Sang-Froid - Tales of Werewolves

Sang-Froid - Tales of Werewolves

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Assknight 27 stycznia 2014 o 10:21
Steam does have a sense of humor!
Guise of the werewolf comes out and is heralded as one of the worst games ever made, and then this (a really good werewolf game) suddenly goes on sale!
Ostatnio edytowany przez: Assknight; 27 stycznia 2014 o 16:55
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Mr. Kafka Allen 27 stycznia 2014 o 11:35 
Good evenin' my Stìm Loord!
Heeelps to have a sale! :)
Podsi 27 stycznia 2014 o 11:39 
"a really good werewolf game" in your opinion.
L1qu1d 27 stycznia 2014 o 12:01 
"a really good werewolf game" in your opinion.

Party pooper, also u don't own the game. So his opinion is more valid than yours;)
Ostatnio edytowany przez: L1qu1d; 27 stycznia 2014 o 12:03
Coasty 27 stycznia 2014 o 12:17 
i think its realy good
PooFlinger 27 stycznia 2014 o 12:22 
he could of played it else where, but ya i enjoyed it a lot
"a really good werewolf game" in your opinion.

Party pooper, also u don't own the game. So his opinion is more valid than yours;)
Does Steam determine whether something goes on sale, or is it the publisher?
PooFlinger 27 stycznia 2014 o 14:17 
publishers i belive
barm 27 stycznia 2014 o 14:20 
Does Steam determine whether something goes on sale, or is it the publisher?

Steam choses whether a game can potentially featured as a DotD, though the publisher (or developer, in case of no publisher) has to give Steam the greenlight and also sets the sale price.

Basically (from what I understand) Steam sends out emails to chosen publishers/developers asking if they'd like to participate in an upcoming deal of the day about 3-4 weeks in advance, and if so how much should the sale price point be.

I believe it's the same system for big sales (summer, fall, winter, etc) as well.
Ostatnio edytowany przez: barm; 27 stycznia 2014 o 14:23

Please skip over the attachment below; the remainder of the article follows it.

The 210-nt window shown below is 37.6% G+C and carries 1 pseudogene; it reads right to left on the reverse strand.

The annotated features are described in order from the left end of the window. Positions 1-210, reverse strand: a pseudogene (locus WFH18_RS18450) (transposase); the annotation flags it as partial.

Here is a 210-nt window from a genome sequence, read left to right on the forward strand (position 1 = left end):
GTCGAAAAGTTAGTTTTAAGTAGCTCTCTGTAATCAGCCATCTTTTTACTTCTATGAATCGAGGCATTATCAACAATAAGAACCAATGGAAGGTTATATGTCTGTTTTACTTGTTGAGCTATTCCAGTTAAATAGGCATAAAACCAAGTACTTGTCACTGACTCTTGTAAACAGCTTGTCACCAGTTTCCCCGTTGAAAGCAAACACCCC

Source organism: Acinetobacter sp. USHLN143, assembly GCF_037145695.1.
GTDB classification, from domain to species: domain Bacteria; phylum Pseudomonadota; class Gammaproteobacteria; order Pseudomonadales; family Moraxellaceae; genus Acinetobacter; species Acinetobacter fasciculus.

PooFlinger 27 stycznia 2014 o 14:22 
sounds right
Does Steam determine whether something goes on sale, or is it the publisher?

It's Steam, though the publisher (or developer, in case of no publisher) sets the sale price.

Basically (from what I understand) Steam sends out emails to chosen publishers/developers asking if they'd like to participate in an upcoming deal of the day about 3-4 weeks in advance, and if so how much should the sale price point be.

I believe it's the same system for big sales (summer, fall, winter, etc) as well.
Podsi 27 stycznia 2014 o 14:32 
@FupaTroopa {Falcon} "he could of played it else where" You're smart, thank you :D

@Gott : "STEAM BUSINESS TERMS: Who sets the price for my game on Steam?
Pricing is very title specific, and we’ve got a lot of data and experience to help you decide on what the best price is for your title. We’ll work with you to figure out pricing"...

Steam can help publishers set the best price but they can set whatever they want to, knowing their product will probably never sell... I was waiting Kingdoms of Amalur to be on sale but Origin will never let it get lower price than Origin's shop. AC Liberation HD had lower prices in some shops in pre-release and Ubisoft reclaimed the right to set the price of their product, so many shops "upgraded" their prices... (not all, but several).

It's a kind of reseller, if one can say so...

Except for Valve games, obviously...
Ostatnio edytowany przez: Podsi; 27 stycznia 2014 o 14:33
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Data napisania: 27 stycznia 2014 o 10:21
Posty: 10